What happens when we try to translate something that is untranslatable, a word for which there is no equivalent in a colonial tongue? Is the gap in the precarious, nebulous space of translation, where the meaning of an original language is lost? Lou Sheppard taught me that this space is called a lacuna, “a place where the assumptive linear is loosened, a place of slippage.” In their installation and performance at the Khyber Centre for the Arts, they propose the question, “Is it possible that the lacuna could be read as queer space?”
When we think of our own queerness we often don’t have the words to describe the ambiguity of our attractions—the ways we feel connected to our bodies or the ways by which we connect and care for other bodies. Sheppard describes queerness as an “un-chartable place in our language and in our identities,” and they explore the possibilities that resonate when queerness bridges these gaps.
The phrase “a strong desire” comes from the criteria for gender dysphoria in the Diagnostic and Statistical Manual of Mental Disorders (DSM-5), which are still used to “diagnose” transgender individuals so they can access hormone replacement therapy (HRT) and gender reassignment surgeries (GRS) in Canada. Most folks within the transgender community reject the notion that our identities still exist as diagnoses. Our bodily autonomy is disrupted by the ubiquity of Western medicine, and in order to exist and live we have to somehow bypass this gatekeeping.
Sheppard does the work of teasing apart these diagnostic criteria and translating the spaces between each word into labanotation, a notation system used to analyze and record human movement. For the exhibition, Sheppard covered the white walls of the Khyber with angled shapes along one side and words across another. Some of these shapes were shaded, others were hollow or filled in with black paint. They bore a sharpness that commanded attention—the edges were angled with a painstaking precision that filled the room with a dense feeling of control. These shapes became the labanotation.
Leelee Eko Toyosi Davis, a Canadian-born genderqueer performance artist, took the directions of the labanotation and translated them into movements. Video documentation of their performance was projected on the walls of the Khyber throughout the exhibition’s duration. I had the immense pleasure of witnessing the first performance that was birthed from the trauma of translation: the movement of trans bodies battling a language that we have not chosen, then finding space in the gaps to exist. I watched in awe as Davis moved between breaths, pointing their limbs and moving about the room. I watched mesmerized as their long dark hair swept across the black floor and their shadow on the white walls behind them echoed their precise movements. The dance was meticulous, an actualized form of the words written on the walls above, spelling out the specific movements that Davis and Sheppard mapped out verbatim. I watched as they took the firmness of lines and the sharpness of edges to create something soft, yet striking. I recognized the movement of my own body in the dance that they created together, how our experiences as trans people are so unique but entangled. The shadows repeat our steps—the ghosts are still there. Still, we exist.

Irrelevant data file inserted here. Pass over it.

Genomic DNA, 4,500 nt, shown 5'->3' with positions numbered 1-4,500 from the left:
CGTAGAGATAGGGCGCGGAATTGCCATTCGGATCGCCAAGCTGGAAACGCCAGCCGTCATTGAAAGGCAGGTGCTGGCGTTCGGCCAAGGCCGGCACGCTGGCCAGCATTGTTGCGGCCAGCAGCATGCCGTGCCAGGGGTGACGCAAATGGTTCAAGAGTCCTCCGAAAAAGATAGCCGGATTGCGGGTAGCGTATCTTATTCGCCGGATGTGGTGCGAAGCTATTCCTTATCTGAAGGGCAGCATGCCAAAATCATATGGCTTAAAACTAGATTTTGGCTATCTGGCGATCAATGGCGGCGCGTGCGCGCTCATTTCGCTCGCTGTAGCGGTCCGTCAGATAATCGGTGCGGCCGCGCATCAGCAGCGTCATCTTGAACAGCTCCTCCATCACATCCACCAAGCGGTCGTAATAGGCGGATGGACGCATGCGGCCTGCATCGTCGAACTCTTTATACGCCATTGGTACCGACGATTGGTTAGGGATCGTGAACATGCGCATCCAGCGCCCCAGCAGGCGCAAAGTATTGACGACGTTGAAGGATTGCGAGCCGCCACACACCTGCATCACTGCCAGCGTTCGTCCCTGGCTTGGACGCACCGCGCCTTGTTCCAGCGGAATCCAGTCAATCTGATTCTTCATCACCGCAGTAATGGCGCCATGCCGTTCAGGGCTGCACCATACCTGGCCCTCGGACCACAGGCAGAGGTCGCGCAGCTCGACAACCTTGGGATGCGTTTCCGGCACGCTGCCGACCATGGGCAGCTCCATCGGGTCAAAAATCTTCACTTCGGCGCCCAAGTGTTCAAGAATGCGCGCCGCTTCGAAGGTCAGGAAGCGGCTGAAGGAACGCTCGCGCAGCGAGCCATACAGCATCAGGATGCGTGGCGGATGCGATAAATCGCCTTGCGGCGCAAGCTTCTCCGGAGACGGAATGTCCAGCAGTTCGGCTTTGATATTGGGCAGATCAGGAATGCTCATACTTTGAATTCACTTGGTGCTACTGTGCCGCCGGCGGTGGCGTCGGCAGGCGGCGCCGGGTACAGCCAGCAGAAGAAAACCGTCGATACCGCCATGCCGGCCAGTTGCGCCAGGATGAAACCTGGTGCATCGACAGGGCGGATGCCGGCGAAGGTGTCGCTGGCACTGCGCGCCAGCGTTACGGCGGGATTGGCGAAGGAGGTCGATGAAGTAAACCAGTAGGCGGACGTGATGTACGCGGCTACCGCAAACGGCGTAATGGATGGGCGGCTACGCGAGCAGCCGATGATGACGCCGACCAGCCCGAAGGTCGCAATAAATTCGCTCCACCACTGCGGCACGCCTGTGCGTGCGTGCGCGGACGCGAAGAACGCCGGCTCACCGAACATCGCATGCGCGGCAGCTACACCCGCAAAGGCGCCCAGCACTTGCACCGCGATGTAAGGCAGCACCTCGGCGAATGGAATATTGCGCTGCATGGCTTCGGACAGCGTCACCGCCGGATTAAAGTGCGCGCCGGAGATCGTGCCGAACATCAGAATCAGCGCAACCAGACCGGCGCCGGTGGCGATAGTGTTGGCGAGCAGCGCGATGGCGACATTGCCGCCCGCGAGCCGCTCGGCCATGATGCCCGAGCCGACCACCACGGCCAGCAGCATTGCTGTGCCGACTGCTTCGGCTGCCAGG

Sheppard asked me to write a poem, reproduced here, to accompany their project. They wanted me to write within the gaps—the translation of queerness—to show the ways I am reflected within the framework that they cultivated. I reflected on the reality of being an Indigenous trans person in Canada, about the reality of a healthcare system that is unforgiving to Indigenous peoples and about the reality of a lost possibility, as a trans femme. My poem is titled “Iskwêhkân,” which in English translates to “one who lives/acts like a woman.” It is a perfect example of a lacuna that exists in Canada: the lexical gap between Indigenous and settler languages is still pervasive today, and Two-Spirit people like me are trying to find words that describe our actuality.